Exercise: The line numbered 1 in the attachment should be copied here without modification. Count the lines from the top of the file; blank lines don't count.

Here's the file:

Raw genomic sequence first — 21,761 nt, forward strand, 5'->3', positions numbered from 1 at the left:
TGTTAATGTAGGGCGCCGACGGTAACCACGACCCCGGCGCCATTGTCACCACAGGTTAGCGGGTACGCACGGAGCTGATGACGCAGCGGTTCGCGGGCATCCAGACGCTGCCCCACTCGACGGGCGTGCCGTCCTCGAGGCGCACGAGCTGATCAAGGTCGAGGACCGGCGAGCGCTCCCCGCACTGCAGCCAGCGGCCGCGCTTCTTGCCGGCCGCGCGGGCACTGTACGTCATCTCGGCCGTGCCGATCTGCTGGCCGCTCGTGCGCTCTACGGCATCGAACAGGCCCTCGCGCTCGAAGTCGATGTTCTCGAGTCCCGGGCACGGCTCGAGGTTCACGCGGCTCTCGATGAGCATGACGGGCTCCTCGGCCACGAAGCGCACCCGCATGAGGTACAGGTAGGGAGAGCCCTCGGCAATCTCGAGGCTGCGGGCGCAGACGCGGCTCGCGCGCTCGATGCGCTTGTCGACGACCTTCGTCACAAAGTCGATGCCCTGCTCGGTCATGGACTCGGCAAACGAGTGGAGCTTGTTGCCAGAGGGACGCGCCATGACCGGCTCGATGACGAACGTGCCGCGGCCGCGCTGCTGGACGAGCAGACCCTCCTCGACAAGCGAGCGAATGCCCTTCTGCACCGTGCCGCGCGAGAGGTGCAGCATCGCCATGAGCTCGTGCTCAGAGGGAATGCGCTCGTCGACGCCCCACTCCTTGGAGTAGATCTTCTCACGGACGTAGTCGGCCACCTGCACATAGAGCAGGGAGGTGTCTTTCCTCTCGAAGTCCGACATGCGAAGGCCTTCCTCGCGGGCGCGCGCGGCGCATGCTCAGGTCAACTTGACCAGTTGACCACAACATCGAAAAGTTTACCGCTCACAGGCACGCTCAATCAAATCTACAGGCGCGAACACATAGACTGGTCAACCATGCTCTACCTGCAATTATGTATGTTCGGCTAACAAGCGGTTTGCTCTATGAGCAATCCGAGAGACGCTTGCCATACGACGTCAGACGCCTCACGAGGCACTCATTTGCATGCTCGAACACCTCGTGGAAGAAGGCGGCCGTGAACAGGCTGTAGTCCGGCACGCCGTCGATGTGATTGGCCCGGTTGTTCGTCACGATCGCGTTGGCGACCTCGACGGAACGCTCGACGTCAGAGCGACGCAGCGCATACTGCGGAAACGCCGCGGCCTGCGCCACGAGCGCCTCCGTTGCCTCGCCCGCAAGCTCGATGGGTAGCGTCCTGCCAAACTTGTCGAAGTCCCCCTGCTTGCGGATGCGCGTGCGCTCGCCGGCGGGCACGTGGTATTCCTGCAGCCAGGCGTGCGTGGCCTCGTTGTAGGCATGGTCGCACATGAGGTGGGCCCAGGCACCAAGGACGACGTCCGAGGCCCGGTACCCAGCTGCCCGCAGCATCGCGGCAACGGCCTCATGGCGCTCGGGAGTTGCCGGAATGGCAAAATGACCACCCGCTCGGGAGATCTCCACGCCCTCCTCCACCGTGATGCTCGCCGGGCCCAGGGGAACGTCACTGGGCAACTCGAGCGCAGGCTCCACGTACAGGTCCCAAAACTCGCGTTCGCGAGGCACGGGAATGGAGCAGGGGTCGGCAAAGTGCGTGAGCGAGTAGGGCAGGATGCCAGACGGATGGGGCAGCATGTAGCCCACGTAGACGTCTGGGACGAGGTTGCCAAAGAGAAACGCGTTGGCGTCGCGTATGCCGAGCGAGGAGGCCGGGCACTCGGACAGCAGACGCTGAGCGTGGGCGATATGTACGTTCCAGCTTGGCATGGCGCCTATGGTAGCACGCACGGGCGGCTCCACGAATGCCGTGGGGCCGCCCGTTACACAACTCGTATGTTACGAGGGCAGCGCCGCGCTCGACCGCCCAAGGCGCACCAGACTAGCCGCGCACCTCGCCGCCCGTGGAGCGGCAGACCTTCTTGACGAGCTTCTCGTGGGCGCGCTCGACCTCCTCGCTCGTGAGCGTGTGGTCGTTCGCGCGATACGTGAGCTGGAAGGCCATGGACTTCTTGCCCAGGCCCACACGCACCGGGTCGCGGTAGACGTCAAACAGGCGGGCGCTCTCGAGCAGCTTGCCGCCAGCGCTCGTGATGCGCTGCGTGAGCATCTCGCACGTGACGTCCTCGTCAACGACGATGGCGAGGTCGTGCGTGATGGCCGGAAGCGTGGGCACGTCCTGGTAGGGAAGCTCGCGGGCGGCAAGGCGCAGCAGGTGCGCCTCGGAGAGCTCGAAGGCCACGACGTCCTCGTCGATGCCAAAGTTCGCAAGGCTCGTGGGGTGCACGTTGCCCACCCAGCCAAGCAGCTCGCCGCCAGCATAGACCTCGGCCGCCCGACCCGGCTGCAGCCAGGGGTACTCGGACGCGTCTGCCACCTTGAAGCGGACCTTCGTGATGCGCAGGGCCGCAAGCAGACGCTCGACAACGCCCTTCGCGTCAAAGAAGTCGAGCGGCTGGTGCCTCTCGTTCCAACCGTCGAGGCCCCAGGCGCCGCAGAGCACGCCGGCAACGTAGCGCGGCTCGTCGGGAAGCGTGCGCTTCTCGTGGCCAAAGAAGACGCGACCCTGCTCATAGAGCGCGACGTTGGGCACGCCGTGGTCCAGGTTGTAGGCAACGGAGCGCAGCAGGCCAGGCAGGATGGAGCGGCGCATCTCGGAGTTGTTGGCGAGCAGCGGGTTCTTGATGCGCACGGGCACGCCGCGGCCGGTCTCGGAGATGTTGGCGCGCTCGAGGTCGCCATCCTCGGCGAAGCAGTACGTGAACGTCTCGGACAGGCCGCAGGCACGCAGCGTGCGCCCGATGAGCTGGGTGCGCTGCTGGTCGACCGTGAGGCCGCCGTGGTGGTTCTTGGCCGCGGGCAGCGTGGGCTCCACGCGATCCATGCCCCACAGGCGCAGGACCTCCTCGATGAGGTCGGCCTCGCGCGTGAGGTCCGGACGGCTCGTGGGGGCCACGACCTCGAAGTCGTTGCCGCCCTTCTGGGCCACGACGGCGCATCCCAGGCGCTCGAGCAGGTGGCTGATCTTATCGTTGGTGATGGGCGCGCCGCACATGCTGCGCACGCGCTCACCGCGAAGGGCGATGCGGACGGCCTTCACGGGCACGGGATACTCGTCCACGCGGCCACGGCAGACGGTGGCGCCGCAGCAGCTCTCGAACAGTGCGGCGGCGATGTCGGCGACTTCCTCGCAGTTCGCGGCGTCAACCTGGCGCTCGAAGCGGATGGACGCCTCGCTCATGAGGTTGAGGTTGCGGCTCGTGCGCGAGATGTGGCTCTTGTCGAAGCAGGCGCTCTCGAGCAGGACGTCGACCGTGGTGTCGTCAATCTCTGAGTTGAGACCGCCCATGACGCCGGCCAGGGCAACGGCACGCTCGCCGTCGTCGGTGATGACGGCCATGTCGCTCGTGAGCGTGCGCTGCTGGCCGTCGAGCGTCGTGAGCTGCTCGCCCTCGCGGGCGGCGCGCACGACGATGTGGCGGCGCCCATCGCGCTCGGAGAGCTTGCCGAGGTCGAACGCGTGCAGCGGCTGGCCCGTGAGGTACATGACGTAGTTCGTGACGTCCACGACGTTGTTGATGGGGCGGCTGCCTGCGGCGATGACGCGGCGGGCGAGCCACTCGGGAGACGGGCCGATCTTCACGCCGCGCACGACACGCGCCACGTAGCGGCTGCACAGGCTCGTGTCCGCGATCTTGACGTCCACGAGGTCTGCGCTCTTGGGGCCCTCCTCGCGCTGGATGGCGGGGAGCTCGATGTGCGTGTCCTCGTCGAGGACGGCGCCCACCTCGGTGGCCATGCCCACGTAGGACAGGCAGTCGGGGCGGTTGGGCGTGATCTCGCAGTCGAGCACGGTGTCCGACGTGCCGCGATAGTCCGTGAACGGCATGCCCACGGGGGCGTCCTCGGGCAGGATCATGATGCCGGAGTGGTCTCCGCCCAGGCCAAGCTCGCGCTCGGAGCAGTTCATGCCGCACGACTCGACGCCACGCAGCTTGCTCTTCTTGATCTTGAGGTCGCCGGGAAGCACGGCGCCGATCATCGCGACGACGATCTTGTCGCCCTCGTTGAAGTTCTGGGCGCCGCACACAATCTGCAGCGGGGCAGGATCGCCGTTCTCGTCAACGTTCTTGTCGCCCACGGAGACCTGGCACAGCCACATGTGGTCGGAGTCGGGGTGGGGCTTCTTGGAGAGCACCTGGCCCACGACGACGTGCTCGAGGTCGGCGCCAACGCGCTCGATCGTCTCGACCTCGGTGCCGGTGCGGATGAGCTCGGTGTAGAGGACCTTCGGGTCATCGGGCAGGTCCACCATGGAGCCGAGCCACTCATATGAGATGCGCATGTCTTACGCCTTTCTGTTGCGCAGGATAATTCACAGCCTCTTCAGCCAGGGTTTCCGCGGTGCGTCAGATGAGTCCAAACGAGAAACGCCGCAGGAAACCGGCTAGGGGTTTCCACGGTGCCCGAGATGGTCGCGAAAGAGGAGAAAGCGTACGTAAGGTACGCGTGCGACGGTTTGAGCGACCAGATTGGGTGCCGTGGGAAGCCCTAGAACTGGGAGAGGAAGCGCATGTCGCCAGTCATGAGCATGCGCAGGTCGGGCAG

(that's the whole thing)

Raw genomic sequence first — 21,761 nt, forward strand, 5'->3', positions numbered from 1 at the left: